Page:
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04/20/2012

Oil Spill: Deepwater Horizon Platform Spills Hundreds Of Millions Of Gallons Into The Gulf Of Mexico

Big Oil Hall of ShameBig Oil has a shameful history. That’s why in this series we are highlighting some of its most recent disastrous oil spills and raising awareness of the devastation that will occur if the industry is allowed to drill in the Arctic and off our coasts. Join us in the effort to protect our special places from drilling!

The Deepwater Horizon platform located off the coast of Louisiana experienced well failure and subsequently exploded, killing 11 crew members and injuring 17 others on April 20, 2010. This was the worst oil spill the United States has ever experienced. To put it in perspective, the Exxon Valdez tanker spilled 10.8 million gallons of crude oil into the Prince William Sound, while the Deepwater Horizon well released hundreds of millions of gallons into the Gulf of Mexico. The well gushed a staggering 62,000 barrels per day when the well first exploded, and was not capped until three months later on July 15th. The oil itself fanned out and covered an astounding 46,000 square miles of the Gulf of Mexico. The proximity to the coastline, and the underwater currents in the Gulf provided a vehicle for distributing the oil to all of the surrounding states with Gulf Coastlines.

The oil invaded over 650 miles of shoreline, devastating coastal habitats, beaches, wildlife preserves, homes, tourist destinations and fisheries. Thirty two National Wildlife Refuges were impacted by this disastrous oil spill. Wildlife can be harmed through physical contact, ingestion, inhalation and absorption. One of the most prevalent images associated with oil spills are the thousands of marine and land animals totally covered with slimy oil. The worst part is that they have no way to clean themselves, and subsequently rely on people to save them from certain death by removing the oil through a rigorous cleaning procedure. However, there is only a 30% survival rate for marine wildlife that have been scrubbed clean of the slimy oil and returned to the ocean and their coastal habitats. Most of the animals will die due to liver or kidney failure as a result of ingesting the oil.

D10-Drilling image_US Coast Guard

Southern Louisiana is home to about 40% of the nation’s coastal wetlands, yet has been facing destruction from the oil industry for decades. The state has lost 1,900 square miles of land since the 1930’s which is devastating for the marine ecosystems present in the wetlands. These wetlands provide numerous wildlife habitats, aquatic nurseries and breeding grounds for thousands of marine animals, nesting birds and migratory birds. The oil spill occurred at the worst time possible for many bird species as the Trans-Gulf Migration was at its peak, with upwards of 30 million birds crossing the Gulf of Mexico. The breeding season for birds, sea turtles, and invertebrates was also greatly affected and many offspring did not survive due to the enormous amount of oil invading their breeding grounds. Brown Pelicans, Black Skimmers and the Sanderling are some of the birds that face faltering populations due to their disrupted breeding season. Oysters, crabs, shrimp and fish species such as the menhaden, and North Atlantic bluefin tuna also face severe population threats. Scientists have concluded that billions of fish eggs and larvae died in the spill, greatly affecting the future of fisheries. Thousands of birds,fish, sea turtles and dolphins were killed by the oil spill, although the true number will never be known.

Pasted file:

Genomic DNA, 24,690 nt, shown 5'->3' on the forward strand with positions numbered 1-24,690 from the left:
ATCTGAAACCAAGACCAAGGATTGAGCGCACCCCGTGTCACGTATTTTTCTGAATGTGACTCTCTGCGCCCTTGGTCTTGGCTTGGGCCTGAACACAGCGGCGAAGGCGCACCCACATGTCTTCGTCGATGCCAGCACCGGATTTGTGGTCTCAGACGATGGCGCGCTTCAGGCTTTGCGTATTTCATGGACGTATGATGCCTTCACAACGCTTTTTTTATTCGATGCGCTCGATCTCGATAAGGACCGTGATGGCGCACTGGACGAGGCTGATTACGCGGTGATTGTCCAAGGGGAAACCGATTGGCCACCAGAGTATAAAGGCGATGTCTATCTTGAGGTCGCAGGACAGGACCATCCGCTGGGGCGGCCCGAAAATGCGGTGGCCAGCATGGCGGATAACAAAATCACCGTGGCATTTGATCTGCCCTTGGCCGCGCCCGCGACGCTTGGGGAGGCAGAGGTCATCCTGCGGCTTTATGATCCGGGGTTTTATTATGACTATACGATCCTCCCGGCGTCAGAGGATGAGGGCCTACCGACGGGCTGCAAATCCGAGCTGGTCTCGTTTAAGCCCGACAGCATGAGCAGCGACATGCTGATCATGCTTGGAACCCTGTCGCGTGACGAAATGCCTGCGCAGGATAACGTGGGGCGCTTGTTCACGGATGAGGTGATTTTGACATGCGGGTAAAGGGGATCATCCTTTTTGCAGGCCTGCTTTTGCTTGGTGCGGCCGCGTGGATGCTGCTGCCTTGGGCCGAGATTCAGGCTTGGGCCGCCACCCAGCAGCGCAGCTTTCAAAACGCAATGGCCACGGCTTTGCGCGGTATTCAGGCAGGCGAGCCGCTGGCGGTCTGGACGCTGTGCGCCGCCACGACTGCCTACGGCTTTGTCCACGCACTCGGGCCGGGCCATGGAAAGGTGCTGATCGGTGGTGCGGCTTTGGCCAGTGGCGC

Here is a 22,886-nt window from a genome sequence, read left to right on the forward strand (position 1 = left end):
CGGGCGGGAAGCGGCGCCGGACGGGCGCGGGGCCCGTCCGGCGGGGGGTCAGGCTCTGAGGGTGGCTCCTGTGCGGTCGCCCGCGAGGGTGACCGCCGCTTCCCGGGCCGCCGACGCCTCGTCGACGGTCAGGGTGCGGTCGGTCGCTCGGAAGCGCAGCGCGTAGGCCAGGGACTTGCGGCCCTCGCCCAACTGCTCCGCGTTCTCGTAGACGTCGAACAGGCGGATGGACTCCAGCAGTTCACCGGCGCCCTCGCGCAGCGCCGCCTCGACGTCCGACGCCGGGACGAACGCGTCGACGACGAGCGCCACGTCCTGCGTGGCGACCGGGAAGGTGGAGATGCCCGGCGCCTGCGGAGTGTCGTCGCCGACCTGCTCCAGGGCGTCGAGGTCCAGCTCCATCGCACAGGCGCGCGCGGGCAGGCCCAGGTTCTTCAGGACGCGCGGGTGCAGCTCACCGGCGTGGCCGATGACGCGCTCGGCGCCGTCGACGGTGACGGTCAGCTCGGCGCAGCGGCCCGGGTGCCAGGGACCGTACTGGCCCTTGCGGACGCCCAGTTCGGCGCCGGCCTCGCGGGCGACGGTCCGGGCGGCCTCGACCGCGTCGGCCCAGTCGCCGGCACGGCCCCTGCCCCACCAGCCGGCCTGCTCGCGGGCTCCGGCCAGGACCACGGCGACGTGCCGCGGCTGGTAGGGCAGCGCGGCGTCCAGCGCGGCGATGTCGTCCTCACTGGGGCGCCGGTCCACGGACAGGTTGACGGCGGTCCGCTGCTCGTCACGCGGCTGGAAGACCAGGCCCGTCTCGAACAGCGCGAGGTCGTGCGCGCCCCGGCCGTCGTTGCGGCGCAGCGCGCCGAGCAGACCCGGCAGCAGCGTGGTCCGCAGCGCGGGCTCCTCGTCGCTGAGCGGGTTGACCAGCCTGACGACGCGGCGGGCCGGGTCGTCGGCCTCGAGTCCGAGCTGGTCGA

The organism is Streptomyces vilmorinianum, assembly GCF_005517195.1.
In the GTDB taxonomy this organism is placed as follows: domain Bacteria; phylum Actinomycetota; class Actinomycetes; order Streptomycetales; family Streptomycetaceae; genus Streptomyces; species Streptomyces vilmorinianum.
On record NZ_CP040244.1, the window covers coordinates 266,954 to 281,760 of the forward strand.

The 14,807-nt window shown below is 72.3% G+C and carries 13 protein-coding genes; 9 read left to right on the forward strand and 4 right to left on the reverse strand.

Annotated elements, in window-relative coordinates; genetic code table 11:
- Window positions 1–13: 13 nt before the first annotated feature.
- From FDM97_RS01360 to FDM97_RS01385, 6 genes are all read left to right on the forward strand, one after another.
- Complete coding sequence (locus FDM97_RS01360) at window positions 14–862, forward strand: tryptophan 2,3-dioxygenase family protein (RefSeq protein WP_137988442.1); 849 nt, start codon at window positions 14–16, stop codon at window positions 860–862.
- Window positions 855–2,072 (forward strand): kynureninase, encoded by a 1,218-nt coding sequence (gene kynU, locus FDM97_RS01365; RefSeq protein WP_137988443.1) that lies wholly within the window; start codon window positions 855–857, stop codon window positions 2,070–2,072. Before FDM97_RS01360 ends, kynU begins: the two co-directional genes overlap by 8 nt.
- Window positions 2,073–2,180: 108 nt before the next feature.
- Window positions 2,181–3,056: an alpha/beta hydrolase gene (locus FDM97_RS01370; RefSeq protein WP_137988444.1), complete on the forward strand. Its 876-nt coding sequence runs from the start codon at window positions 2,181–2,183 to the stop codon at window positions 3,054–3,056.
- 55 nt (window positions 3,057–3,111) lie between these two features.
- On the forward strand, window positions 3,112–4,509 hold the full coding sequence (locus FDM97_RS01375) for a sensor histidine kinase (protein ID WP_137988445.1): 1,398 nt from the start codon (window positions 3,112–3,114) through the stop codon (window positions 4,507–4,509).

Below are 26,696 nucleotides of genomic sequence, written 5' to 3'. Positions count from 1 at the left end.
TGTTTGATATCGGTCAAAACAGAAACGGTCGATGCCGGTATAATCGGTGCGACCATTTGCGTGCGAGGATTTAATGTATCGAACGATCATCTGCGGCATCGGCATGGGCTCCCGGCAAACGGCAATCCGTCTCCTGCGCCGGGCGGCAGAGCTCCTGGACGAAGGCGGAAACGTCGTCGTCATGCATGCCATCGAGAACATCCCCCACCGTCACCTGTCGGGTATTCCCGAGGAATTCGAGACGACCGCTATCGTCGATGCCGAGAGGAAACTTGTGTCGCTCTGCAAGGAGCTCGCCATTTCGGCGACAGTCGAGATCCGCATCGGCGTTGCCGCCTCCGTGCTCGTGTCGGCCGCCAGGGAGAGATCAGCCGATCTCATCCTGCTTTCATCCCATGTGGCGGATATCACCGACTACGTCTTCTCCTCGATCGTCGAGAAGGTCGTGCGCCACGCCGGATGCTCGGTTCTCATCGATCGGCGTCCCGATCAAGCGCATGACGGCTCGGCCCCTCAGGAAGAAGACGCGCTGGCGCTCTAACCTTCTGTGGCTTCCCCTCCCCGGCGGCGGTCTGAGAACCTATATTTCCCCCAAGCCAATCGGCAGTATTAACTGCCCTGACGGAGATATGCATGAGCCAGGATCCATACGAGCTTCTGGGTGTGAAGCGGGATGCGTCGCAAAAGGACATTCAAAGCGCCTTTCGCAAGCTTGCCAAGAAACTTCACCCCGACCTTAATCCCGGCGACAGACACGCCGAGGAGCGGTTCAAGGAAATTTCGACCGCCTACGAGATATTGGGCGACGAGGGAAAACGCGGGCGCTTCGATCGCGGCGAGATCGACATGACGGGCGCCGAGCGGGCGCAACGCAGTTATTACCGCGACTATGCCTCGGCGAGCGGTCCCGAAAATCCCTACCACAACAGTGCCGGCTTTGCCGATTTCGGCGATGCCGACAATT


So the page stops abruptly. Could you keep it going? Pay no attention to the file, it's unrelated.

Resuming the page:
The environment is not the only victim of the spill however, the coastal economy of the 5 Gulf states effected have struggled to stay in business since the disastrous oil spill. The Gulf of Mexico was once a booming seafood center. Florida, for example, used to pull in 37 million a year from their fishing economies. The Gulf in its entirety has a 3 billion a year fishing industry and provides 1/3 of all the seafood consumed in the US each year. The oil spill ruined this economy for all the fisherman and seafood farms along the Gulf Coast. Fishing was banned, farms closed down due to contamination, and seafood prices skyrocketed which caused many people to lose their jobs and livelihoods. Tourism slowed to a halt as beaches from Texas to Florida closed down due to the slimy oil covering the coastline. Some of these beaches have yet to be cleaned, keeping tourism and the economy at bay.

The terribly insufficient effort of the BP oil company to stop the gushing riser from releasing more oil into the Gulf demonstrates that the industry’s advances into deep waters has not been matched by advances in response and cleanup initiatives. They have not spent nearly enough time on planning and implementing what they will do in response to oil spills, especially worst-case scenarios like the Deepwater Horizon spill. They know how to drill 5000 feet down into the Gulf of Mexico, but they have no idea how to effectively cleanup their mess, or take responsibility for their lax regulations.

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